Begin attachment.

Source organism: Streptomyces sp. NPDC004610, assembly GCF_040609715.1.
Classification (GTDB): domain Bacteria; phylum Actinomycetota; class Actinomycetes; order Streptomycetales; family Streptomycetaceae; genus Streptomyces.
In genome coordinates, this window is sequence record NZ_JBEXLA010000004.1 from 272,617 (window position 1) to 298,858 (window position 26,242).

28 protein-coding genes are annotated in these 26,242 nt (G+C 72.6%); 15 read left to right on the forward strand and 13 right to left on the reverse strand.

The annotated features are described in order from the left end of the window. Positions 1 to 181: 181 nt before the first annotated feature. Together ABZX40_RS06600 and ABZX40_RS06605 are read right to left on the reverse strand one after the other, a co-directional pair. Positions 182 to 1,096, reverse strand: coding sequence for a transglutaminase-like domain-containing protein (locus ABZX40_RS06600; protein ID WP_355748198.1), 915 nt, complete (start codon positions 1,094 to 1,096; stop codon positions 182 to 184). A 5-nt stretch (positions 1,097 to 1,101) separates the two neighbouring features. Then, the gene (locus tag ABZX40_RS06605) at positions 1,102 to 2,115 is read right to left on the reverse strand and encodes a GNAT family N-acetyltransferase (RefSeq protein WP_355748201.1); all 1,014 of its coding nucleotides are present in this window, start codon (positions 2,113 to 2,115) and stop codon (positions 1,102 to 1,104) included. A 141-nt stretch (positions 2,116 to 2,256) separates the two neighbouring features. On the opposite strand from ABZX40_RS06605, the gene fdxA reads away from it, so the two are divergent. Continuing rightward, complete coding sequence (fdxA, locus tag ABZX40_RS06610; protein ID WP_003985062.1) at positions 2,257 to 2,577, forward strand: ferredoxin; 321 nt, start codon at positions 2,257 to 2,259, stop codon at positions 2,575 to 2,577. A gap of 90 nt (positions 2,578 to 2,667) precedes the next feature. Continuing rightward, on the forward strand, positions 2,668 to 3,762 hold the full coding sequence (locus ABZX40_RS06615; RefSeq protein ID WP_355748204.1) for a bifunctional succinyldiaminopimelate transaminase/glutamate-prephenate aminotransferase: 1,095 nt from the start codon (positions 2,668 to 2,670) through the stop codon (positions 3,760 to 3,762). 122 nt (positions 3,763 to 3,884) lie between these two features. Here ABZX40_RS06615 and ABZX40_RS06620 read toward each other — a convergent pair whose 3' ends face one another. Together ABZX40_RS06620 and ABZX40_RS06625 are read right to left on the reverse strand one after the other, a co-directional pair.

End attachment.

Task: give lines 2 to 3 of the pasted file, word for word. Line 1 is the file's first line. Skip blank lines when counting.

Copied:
Classification (GTDB): domain Bacteria; phylum Actinomycetota; class Actinomycetes; order Streptomycetales; family Streptomycetaceae; genus Streptomyces.
In genome coordinates, this window is sequence record NZ_JBEXLA010000004.1 from 272,617 (window position 1) to 298,858 (window position 26,242).